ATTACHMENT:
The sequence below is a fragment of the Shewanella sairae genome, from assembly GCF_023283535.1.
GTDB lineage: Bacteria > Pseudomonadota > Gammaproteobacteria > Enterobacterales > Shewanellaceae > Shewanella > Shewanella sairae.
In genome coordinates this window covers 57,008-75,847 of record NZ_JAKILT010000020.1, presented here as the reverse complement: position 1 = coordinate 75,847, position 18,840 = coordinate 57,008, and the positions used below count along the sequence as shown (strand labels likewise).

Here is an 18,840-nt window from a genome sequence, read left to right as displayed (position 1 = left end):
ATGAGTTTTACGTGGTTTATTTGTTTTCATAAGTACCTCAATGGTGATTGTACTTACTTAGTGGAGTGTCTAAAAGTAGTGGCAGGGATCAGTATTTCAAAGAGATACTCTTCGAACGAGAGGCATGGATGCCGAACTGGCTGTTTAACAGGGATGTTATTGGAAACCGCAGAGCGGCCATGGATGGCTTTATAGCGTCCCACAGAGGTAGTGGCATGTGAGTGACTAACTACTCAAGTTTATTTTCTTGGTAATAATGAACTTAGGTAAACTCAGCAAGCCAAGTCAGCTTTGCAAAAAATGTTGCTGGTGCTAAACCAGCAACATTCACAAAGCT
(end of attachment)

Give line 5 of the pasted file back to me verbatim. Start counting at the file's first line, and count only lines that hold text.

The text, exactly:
ATGAGTTTTACGTGGTTTATTTGTTTTCATAAGTACCTCAATGGTGATTGTACTTACTTAGTGGAGTGTCTAAAAGTAGTGGCAGGGATCAGTATTTCAAAGAGATACTCTTCGAACGAGAGGCATGGATGCCGAACTGGCTGTTTAACAGGGATGTTATTGGAAACCGCAGAGCGGCCATGGATGGCTTTATAGCGTCCCACAGAGGTAGTGGCATGTGAGTGACTAACTACTCAAGTTTATTTTCTTGGTAATAATGAACTTAGGTAAACTCAGCAAGCCAAGTCAGCTTTGCAAAAAATGTTGCTGGTGCTAAACCAGCAACATTCACAAAGCT